Contraception is the use of devices, methods, or medication to prevent pregnancy. Natural contraception is defined just as easily as its name itself. It's a method of contraception without the use of any artificial internal or external birth control devices. With natural contraception, pregnancy prevention solely relies on observing the patterns of a woman's body and her menstrual cycle. In this article, we’ll discuss methods of natural contraception, their effectiveness, and how exactly they work.

How Does Natural Contraception Work?

Contrary to popular belief, women do not stand the 100% chance of getting pregnant all through their menstrual cycle. There are “safe” days, “high pregnancy risk” days, and “low risk days”. These are all connected to and revolve around the ovulation day in the cycle.

 The ovulation day is the one day the ovary releases an egg for fertilization - usually 12 to 14 days before the next period. This egg is released into the fallopian tube, where it lays for about 12 to 24 hours. Within this time, unprotected sexual intercourse will introduce sperm into the uterus, allowing fertilization to happen.

 Natural contraception works by targeting the days least likely to have a viable egg in the reproductive tract. This is done by closely monitoring the body’s signs and symptoms indicating the different phases of the menstrual cycle (record or monitor for at least 3-5 months to get the hang of it monitor for 12 months for your best chance of precision).


12-14 days before your next period (note that a second egg may be released within 24 hours after the first egg)

Pregnancy risk days

2 days after you ovulate

Within 7 days before ovulation (sperm can stay viable in the woman’s body for up to 7 days)


The signals you can monitor are:

1. The length of your cycle

2. Daily readings of your basal body temperature

3. Changes in your cervical mucus (discharge)

Methods of Natural Contraception

With the aforementioned signals to monitor, there are two major methods of natural contraception:

1. Withdrawal Method

2. The Basal Body Temperature Method

3. The Cervical Mucus Method


The Withdrawal Method

A tale as old as time, the withdrawal method is one of the most common means of natural contraception. The concept is pretty simple: semen carries sperm which will fertilize the egg. If the semen is prevented from entering the woman’s body during ejaculation, pregnancy is averted. As simple as it might seem, the withdrawal or pull out method is not entirely foolproof - it still has a 22% chance of resulting in a pregnancy.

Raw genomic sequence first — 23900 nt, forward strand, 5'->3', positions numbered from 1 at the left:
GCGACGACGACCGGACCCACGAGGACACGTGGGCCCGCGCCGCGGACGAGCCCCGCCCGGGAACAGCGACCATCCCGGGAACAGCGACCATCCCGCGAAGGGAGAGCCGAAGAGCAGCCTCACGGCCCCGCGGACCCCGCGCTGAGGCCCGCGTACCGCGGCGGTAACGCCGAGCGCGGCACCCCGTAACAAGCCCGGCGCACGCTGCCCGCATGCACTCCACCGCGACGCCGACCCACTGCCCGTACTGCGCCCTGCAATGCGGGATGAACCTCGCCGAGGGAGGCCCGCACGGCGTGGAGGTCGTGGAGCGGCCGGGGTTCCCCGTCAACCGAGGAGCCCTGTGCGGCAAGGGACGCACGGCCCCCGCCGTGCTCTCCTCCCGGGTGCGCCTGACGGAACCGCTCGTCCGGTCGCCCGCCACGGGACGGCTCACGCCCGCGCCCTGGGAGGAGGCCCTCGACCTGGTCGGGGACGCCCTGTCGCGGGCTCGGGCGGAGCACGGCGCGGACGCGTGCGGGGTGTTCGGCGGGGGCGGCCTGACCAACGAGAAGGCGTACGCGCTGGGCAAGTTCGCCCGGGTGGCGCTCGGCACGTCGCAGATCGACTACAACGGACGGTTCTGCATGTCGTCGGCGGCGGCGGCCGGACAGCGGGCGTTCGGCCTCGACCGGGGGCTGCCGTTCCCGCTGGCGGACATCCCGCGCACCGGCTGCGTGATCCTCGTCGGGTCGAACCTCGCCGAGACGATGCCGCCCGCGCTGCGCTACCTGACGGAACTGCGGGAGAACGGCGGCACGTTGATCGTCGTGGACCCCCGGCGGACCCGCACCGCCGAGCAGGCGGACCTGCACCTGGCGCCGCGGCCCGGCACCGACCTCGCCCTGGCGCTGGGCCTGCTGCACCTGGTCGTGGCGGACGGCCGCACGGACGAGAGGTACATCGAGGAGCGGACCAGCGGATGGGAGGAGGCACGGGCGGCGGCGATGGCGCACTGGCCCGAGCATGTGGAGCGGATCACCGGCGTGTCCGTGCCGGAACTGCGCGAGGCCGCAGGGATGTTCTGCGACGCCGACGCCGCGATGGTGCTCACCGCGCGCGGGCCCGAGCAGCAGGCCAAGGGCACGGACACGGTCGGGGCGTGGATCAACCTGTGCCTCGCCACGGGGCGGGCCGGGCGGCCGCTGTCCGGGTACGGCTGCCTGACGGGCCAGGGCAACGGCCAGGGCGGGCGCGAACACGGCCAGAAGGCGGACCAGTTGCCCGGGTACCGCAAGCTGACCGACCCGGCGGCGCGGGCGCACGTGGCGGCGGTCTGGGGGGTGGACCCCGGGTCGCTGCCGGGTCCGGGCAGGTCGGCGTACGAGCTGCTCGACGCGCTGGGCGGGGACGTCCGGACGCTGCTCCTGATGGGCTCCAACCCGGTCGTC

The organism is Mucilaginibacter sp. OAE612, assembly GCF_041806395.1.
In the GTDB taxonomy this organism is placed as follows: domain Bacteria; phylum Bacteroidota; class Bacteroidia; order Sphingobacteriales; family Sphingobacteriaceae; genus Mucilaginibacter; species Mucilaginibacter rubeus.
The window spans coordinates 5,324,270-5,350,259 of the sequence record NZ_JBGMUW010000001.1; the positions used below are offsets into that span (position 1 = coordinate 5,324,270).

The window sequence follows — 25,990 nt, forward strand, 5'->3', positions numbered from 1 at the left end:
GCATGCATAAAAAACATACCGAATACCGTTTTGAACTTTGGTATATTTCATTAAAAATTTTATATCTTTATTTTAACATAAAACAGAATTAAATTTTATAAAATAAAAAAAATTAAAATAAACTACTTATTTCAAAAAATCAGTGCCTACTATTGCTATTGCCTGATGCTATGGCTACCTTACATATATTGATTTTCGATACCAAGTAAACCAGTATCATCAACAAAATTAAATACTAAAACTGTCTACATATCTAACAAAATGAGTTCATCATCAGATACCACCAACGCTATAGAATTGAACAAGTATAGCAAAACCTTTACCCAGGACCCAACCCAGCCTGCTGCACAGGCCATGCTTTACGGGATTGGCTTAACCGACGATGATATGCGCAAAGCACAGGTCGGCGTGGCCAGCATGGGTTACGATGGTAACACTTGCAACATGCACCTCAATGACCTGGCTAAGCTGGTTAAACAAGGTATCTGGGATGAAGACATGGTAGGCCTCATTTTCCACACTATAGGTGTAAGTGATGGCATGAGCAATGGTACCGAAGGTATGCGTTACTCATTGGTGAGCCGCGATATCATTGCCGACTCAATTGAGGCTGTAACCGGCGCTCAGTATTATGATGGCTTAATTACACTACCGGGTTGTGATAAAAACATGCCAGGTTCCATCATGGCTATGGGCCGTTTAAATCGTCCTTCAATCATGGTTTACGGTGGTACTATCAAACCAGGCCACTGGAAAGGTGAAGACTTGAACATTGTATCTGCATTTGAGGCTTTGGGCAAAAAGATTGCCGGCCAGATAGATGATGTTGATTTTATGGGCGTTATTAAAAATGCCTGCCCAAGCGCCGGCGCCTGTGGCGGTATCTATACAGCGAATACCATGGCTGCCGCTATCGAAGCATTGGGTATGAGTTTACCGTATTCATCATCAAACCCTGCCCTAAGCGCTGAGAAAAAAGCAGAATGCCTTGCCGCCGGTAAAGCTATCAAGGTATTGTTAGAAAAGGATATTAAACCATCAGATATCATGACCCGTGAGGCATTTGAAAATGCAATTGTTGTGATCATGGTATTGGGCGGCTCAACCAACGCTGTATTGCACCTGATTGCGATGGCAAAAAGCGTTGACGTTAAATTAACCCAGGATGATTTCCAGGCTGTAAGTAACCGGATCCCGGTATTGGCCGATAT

The Basal Body Temperature Method

12 to 24 hours before ovulation occurs, a woman’s temperature sits between 36.2 to 36.5 degrees Celsius.

After ovulation occurs, the temperature increases slightly by at least 0.5 degrees Celsius (36.7 to 37.1 degrees Celsius). Measure your basal body temperature (orally, vaginally, or rectally) for a couple of days, noting when the highest and lowest temperatures occur - that will show the day before your ovulation and after ovulation).

This temperature is most accurate when you wake up before eating, drinking, or smoking - typically in the morning. This period poses a high chance of pregnancy - avoid intercourse during this phase. If fertilization does not occur, the basal body temperature returns to normal range (36.1 to 36.6 degrees Celsius).

 The Cervical Method

The amount and texture of cervical mucus you get varies in different phases of your menstrual cycle. You can check this by gently inserting your middle finger into your vagina, up to around your middle knuckle. The normal secretions you may find are:

Dry or No mucus: First few days after your period

 Moist, sticky, white or creamy mucus: Start of your fertile period

 Wetter, clear, and slippery mucus (like raw egg white): Most fertile period

 Thick and sticky: Start of least fertile period

Is Natural Contraception Effective?

If you follow the instructions of your chosen natural contraception, your efforts to prevent pregnancy can be successful. Natural methods are not as effective as some other forms of contraception.


Advantages of Natural Contraception:

1. No need for medication or manipulating natural hormonal changes

2. No procedures or invasive devices required

3. No external participant or physician required

Disadvantages of Natural Contraception:

1. It's difficult to estimate fertile periods accurately

2. It is not as effective as other methods

3. Ovulation test kits can be expensive

4. Prevents intercourse at certain times of the month



Contraception is a personal choice and you should always choose what works best for you. Natural conception can be a great option for many people. All you need to do is understand and follow the proper methods, record meticulously, and consciously plan sexual intercourse.

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